02 Aug, 2023
Simtec Materials Testing Laboratory

At Simtec Materials Testing Ltd, our industry-leading team are experts in the field of concrete testing.

We have specialist and accurate technology available. This allows us to measure whether the workability is consistent between loads or batches of concrete in order to see if the measured slump is within the specified limits of the concrete specification. This will then give an idea if it is appropriate for use in roads, pavements, structures, or foundations.

What Is a Concrete Slump Test?

A concrete slump test is a method used to check multiple loads/batches of the same concrete for consistency and compliance with the required specification. Concrete slump tests also help to identify any workability issues in a mix allowing this to be rejected or corrected before it is used on-site. 

As concrete can be used in a variety of ways, it is important to ensure that the concrete mix is suitable for specific projects and that it meets BS EN standards for its intended use.

There are generally 8 key stages to carrying out a concrete slump test:

How to Perform a Concrete Slump Test

Step 1

The cone and baseplate should be cleaned thoroughly before every test the inside and outside. Use water and remove excess with a damp cloth on the inner surface to ensure that the concrete doesn’t stick to the cone or baseplate.

Care should be taken to ensure that there is no excess water on the surface of the cone and baseplate. Place the baseplate on even/flat ground and ensure that it is stable. Stand on the metal tabs either side of the slump cone to keep it firm on the baseplate.

Step 2

Sample the concrete mix for testing. You should ensure that the aggregate does not exceed 40mm to perform an accurate test.

It is important to carry out the test within 3 minutes of starting the slump test. 

Step 3

Use a scoop to fill one-third of the cone with concrete and compact the concrete using a tamping rod by aligning the rod with the slop of the cone. We recommend using a slump rod 600mm length with a 16mm diameter with rounded ends.

Using the tamping rod tamp the concrete 25 times around the entire cross-section of the concrete in the cone. It is important to take care with this step to ensure that you do not hit the base plate with the tamping rod.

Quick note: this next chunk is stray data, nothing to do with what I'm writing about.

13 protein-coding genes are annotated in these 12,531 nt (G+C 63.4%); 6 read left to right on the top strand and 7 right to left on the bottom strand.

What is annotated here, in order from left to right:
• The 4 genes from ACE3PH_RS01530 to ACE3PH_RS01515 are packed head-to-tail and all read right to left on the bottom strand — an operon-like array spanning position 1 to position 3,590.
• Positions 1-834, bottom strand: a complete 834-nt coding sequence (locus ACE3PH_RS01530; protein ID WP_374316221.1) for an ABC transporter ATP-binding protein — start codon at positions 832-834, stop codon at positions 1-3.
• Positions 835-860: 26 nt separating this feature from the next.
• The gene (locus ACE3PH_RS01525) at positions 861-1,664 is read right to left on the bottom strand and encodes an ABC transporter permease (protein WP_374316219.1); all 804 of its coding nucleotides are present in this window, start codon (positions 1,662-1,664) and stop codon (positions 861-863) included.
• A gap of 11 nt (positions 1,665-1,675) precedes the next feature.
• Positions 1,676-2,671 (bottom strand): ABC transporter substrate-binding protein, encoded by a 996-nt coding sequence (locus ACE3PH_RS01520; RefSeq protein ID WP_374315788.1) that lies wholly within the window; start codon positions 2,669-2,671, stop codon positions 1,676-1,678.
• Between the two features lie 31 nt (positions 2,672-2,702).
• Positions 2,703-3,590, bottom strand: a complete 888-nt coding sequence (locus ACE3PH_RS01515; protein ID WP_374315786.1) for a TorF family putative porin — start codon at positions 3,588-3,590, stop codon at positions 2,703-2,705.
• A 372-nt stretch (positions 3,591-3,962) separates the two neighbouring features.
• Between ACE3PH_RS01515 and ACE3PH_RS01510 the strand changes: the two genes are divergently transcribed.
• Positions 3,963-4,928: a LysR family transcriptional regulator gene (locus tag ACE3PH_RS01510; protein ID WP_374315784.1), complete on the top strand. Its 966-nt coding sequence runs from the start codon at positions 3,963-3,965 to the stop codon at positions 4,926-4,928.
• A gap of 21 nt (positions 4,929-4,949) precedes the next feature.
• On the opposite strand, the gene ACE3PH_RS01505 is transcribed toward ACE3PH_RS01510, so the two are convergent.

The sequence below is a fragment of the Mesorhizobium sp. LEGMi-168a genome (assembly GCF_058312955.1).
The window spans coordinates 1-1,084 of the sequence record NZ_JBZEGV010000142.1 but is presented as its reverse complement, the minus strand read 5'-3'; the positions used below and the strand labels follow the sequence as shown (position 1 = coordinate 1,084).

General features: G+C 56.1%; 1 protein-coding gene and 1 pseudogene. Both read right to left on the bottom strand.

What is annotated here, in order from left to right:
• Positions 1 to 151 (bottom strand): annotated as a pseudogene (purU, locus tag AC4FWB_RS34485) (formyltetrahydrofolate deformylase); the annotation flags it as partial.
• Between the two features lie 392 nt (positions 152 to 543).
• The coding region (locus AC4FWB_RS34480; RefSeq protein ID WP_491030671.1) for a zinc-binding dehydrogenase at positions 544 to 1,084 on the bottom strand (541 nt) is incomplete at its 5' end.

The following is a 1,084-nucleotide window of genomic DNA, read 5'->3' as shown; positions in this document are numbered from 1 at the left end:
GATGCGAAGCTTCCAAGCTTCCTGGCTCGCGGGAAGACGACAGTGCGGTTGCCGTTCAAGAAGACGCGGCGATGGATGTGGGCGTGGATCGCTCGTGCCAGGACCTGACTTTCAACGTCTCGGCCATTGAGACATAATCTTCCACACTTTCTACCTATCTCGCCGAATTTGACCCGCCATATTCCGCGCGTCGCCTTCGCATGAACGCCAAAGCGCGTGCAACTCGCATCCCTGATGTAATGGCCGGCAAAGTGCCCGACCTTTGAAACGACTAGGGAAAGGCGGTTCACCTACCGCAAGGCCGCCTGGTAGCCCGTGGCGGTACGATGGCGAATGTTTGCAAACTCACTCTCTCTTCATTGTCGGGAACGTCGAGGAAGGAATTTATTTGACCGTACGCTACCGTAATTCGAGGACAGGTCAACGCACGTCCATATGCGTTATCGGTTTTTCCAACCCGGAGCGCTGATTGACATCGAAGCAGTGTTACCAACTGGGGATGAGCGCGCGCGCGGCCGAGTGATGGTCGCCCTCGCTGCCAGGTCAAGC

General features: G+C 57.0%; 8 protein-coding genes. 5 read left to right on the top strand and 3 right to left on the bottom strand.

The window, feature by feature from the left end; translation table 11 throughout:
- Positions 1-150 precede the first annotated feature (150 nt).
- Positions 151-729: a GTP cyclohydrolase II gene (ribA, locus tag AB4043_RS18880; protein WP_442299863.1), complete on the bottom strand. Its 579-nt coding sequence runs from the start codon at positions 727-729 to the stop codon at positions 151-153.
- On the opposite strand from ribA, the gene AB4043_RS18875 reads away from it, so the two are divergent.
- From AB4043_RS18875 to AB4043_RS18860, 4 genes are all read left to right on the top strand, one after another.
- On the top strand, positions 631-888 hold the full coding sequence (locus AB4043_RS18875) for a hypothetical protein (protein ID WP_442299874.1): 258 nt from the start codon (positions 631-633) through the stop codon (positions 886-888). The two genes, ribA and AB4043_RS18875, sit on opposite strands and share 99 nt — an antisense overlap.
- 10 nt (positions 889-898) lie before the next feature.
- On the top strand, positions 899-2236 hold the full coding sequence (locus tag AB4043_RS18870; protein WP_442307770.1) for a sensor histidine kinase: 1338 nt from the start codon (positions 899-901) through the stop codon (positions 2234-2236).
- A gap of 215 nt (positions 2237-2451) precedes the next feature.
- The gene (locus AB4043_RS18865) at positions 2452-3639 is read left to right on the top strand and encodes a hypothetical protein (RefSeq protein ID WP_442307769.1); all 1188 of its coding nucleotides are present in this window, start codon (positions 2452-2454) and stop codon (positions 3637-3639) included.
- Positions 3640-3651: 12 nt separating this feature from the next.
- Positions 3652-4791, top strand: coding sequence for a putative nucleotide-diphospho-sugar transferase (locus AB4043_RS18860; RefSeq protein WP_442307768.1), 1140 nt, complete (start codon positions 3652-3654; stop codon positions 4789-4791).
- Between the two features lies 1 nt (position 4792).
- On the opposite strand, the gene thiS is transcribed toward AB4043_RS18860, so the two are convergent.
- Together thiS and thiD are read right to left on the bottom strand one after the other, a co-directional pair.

Step 4

Fill the cone with two-thirds of the same sample concrete mix and repeat step 3 whilst ensuring that the tamping rod penetrates just penetrates the previous layer.

Step 5

Again, using the same sample batch of concrete, fill the cone to slightly overflowing and compact the last layer with the tamping rod, ensuring 25 strokes and just penetrating the second layer. It is important that you do not go straight through the second layer.

Step 6

Remove any excess concrete from the top of the concrete slump testing cone, you can use the tamping rod to do this. Clean any excess concrete from the outside of the cone and what has spilled onto the metal plate.

Once the cone is clean, lift off the cone taking between 2 and 5 seconds. Remove the cone as close to vertical as possible. It is important to ensure this is taken off carefully to get an accurate reading. If you take the cone off at an angle this could provide you with a false reading. 

Step 7

The concrete will then slump or subside. Using a steel slump rod place this on top of the removed cone, pointing over the pile of concrete.

You should then be able to see how high the pile is in comparison to the cone. 

Step 8

Measure the slump by recording how far the top of the concrete is from the rod on top of the slump cone. You should be able to clearly observe the shape of the concrete also. 

We recommend taking measurements to the nearest 5mm.

Concrete Slump Test Results

If you have carried out these 8 key steps, then you should receive one of the following results:

  • Zero Slump 

The mix has not moved at all and has maintained its shape. This means the mix is very dry and not suitable for use construction. 

  • True Slump 

The concrete sinks slightly but maintains its shape. This result means that the mix sticks well together and isn’t too wet. 

  • Shear Slump 

Concrete leans to one side and the top has sunk. This means that the mix is far too wet, and the mix is not sticking together. The ratio of cement and water would need to be re-addressed or a different test method used to see the workability of the concrete.      

  • Collapse Slump 

If the concrete cone collapses completely within itself, then the water ratio is far too high, and the mix would need complete readjusting.

Limitations of a Concrete Slump Test

Concrete slump testing is not suitable for concrete formed of aggregate higher than 40mm.

It is only suitable for slumps between 10 to 220mm.

On-Site Concrete Slump Testing UK

Simtec Materials Ltd was established in 2007 and built on a foundation of many years of experience in the construction and civil engineering industry.

Our team of experts provide comprehensive on-site testing across the UK including:

  • CBR, Plate Load and Diamond Core Drilling
  • On-Site Material Testing e.g. Concrete Slump Testing 
  • Lab Testing 
  • Routine Quarry and Plant Outputs

We strive to always deliver a premium onsite service for all our customers to ensure that their projects can continue safely with accurate information and without unnecessary delays.